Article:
Boots & Sabers

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1943, 01 Mar 18

Good Guy With a Gun Thwarts Robbery

The best result in a bad situation.

A security guard shot and killed a man who was attempting to rob a bank Thursday afternoon on Madison’s Far East Side, Police Chief Mike Koval said.

The attempted robber entered the Chase Bank at 4513 Milwaukee St. at about 4:45 p.m. with his face covered and postured as if he had a weapon, Koval said. He then handed a bag to an employee and demanded money.

The security guard saw the man posture with the gun and shot him, Koval said.

None of the seven other people in bank were reported injured.


1943, 01 March 2018


  1. fuzz

    In my best Ben Shapiro voice, “Okay, now do this one:”

    I get the “good guy with gun saves life” thing. I’m glad the bad guy’s actions only ended in bad consequences for himself. And I’m certainly pro gun ownership.

    But, the reason you posted this story is to say “See, guns are good.” But for every one of these stories, there’s two for the link I posted or about some kid getting into an improperly secured gun and accidentally shooting himself.

    This whole internet echo chamber is so taxing. On both sides. It’s divisive. What the hell happened to the middle?

  2. Owen

    So what’s the middle, as you see it?

  3. Owen

    BTW, my intent was not to say “guns are good.” Guns are objects. They do not have a moral quotient. They just are. The people wielding them have morals.

  4. fuzz

    I agree with you, Owen. Guns are objects. They serve a purpose. I find them enjoyable. I’d love to go shooting with you, someday (I think we talked about it many, many years ago).

    What I’m saying is we’ve gotten to the point where there is no reasonable conversation about tough topics in the U.S., anymore. The umpteenth tragic mass shooting has happened, and like we all do now, everybody just aligns way to the right or way to the left and there is no compromise. It doesn’t bring any of us, as Americans, together to solve an obvious issue, it just aligns us further to one side or the other.

    What do stories like:

    “Good Guy With a Gun Thwarts Robbery”
    “Would-be Victim Kills Carjacker”
    “Mother and Daughter Thwart Armed Robber”

    …do for solving the problem? It just gives your audience ammunition* to dig their heels in harder against any sort of change that might help stop the trend.

    There is a problem that needs to be fixed. I hope we can agree on that.

    Countering “Gunman kills 17” with “Good guy stops robber” isn’t going to fix the fact that both of those stories deal with a bad guy who was able to get a gun.

    Nine of the largest, most notorious mass shootings in the last five(ish) years were done with an AR-15. It’s a common denominator. As is the mental illness of most (if not all) of the people who committed those acts. But instead of actually coming together to say, “Maybe we have a problem,” or “Maybe we need to do extensive (i.e., drug/mental) background checks to ensure buyers aren’t planning on shooting up a school/theater/church/etc.,” or “Is the AR-15 an object that should be available without first evaluating the moral/mental capacity of the individual obtaining that object,” we are just going to sit in the same place and shout “Second Amendment!” or “Ban guns!”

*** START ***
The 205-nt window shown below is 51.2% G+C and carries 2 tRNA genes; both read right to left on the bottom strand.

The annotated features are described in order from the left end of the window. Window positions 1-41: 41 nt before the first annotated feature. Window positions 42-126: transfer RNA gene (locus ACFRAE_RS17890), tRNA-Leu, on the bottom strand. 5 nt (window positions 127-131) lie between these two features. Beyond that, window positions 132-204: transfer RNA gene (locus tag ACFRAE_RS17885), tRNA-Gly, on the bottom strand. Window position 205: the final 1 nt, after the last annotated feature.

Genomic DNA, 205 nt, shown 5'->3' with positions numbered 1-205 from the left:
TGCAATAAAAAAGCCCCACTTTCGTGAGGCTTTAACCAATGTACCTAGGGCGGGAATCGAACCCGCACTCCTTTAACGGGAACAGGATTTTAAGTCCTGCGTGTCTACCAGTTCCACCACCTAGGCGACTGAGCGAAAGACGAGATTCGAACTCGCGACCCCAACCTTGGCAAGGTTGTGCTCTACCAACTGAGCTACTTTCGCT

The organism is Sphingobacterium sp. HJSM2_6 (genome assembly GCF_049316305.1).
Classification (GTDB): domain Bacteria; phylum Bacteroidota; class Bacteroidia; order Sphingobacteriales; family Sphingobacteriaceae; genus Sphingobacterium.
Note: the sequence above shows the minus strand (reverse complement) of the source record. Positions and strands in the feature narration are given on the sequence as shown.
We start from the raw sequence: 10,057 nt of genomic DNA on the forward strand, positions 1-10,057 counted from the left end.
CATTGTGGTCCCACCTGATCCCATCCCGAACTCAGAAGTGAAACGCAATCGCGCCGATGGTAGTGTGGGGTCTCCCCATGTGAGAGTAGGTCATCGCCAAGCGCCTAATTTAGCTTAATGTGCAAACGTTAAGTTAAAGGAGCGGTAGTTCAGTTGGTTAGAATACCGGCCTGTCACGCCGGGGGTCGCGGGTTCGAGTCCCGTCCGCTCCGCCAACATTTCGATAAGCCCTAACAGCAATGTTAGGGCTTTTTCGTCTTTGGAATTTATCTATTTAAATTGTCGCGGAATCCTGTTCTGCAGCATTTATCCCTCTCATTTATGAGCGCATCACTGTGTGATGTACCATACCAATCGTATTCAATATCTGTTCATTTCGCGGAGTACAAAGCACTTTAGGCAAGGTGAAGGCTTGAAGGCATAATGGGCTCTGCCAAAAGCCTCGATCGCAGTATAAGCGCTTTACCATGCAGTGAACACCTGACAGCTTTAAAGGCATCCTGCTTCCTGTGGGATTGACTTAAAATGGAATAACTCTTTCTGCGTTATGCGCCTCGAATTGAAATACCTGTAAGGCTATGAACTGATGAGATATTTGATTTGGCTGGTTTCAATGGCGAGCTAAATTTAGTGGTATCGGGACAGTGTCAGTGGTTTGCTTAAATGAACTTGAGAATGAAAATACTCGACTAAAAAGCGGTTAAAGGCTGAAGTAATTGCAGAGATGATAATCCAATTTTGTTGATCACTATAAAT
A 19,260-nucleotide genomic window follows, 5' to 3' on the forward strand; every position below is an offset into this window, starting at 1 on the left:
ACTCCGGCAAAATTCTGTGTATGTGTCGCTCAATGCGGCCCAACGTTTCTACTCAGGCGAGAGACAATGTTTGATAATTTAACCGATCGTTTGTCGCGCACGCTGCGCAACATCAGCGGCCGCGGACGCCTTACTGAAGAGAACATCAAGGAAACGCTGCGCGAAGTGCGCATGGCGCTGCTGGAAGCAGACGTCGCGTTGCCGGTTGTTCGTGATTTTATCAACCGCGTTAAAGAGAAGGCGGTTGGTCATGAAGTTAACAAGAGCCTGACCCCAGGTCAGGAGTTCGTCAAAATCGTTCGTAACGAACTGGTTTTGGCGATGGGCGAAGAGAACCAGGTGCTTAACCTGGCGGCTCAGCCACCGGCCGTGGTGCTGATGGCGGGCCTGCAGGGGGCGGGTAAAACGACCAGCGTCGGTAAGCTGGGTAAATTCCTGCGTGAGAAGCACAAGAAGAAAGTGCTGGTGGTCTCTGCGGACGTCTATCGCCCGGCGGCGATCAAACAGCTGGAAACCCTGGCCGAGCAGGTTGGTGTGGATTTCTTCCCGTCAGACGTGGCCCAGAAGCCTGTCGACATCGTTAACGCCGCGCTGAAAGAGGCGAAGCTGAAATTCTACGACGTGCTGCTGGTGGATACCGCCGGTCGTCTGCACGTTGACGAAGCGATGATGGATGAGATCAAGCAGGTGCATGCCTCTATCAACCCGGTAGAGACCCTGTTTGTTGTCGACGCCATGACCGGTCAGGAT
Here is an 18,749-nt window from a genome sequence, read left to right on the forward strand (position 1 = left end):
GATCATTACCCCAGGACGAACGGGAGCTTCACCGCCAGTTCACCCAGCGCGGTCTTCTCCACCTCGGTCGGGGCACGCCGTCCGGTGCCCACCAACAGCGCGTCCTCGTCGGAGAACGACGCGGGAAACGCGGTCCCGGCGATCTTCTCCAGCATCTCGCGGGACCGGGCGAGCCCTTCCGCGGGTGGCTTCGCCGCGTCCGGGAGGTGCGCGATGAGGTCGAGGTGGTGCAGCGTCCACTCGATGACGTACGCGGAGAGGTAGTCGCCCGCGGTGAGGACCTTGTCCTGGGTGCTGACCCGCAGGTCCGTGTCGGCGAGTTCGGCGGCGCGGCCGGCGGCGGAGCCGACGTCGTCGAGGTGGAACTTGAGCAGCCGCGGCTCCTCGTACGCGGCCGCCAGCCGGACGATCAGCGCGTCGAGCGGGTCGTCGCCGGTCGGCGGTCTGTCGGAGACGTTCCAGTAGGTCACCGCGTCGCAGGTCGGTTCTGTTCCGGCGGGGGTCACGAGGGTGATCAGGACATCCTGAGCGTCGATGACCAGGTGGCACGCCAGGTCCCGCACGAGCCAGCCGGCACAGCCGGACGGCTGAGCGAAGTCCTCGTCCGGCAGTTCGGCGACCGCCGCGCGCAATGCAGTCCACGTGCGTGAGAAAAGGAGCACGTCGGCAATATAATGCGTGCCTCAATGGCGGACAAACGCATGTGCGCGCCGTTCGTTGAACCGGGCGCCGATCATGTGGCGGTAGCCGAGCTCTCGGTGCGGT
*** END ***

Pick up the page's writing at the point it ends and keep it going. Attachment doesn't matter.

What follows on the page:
The middle is a wide range, but the stories you’re posting and the “ban all guns” side certainly aren’t it.

    I mean all of the above respectfully.



    *yes, total pun, sorry


  5. jjf

    Fuzz, those “good guy with a gun” stories affirm the fantasy. They’re news also because they are rare. The accidents are not rare.

    You want to claim there are all sorts of unreported moments of deterrence? Then also admit there are many accidents that go unreported, too.

  6. Owen

    jjf, the fact that these stories exist kind of undermines your “fantasy” argument.

    Fuzz, I like stories like this because I like seeing bad guys being thwarted. But I also write about various ideas and the culture rot that I believe underpins violence. In the last 2 weeks, I wrote a column about arming teachers. In that column, I referenced the deeper causes and advocated arming teachers as a way to mitigate inevitable violence. I floated the idea of red flag laws. I shared the piece by the Dodge County Sheriff about parenting. I shared another story about how girls, especially, are more depressed and lonely than ever thanks to social media.

    Forgive me if I take your criticism of tribalism with a bit of salt. The issue is that there isn’t an easy fix to the culture.

    As for the prospect of banning the AR15, I don’t support that because it won’t do anything to end the violence. It is commonly used not because it is a particularly effective weapon, but because it is a common weapon. It’s the most popular rifle in America (the AR15 and it’s cousins), so of course it is commonly used. If we ban it, then some other type of gun will be the most commonly used gun. Banning guns is chasing a phantom of a solution while ignoring the real problems that cause violence.

    I would also add that the VAST majority of murders with firearms are not committed with a rifle at all. Check the FBI data:

    Murders with rifles, of which the AR15 is a subset, were only 3% of all murders with firearms in the most recent data year (2014). And you think banning the AR15 is  fix? ‘fraid not.


  7. jjf

    By “fantasy” I’m referring to the persistent daydream held by many who carry that they’ll be the one to be at the right place at the right time and make the correct determination of the target and get the right shot and there will be no innocents killed and no confusion about who has a white hat or a black hat.

    I don’t think handing someone a concealed permit makes all that come true.

  8. Le Roi du Nord

    Fuzz, I’m with you on this one.  Great comments.

    BTW, 50 years ago the most common weapon in most states, certainly in WI, was a lever-action 30-30.  No 30 round clips/magazines, no bump stocks, hard to mount a scope.  The question you need to ask is what caused the recent popularity of the AR-15.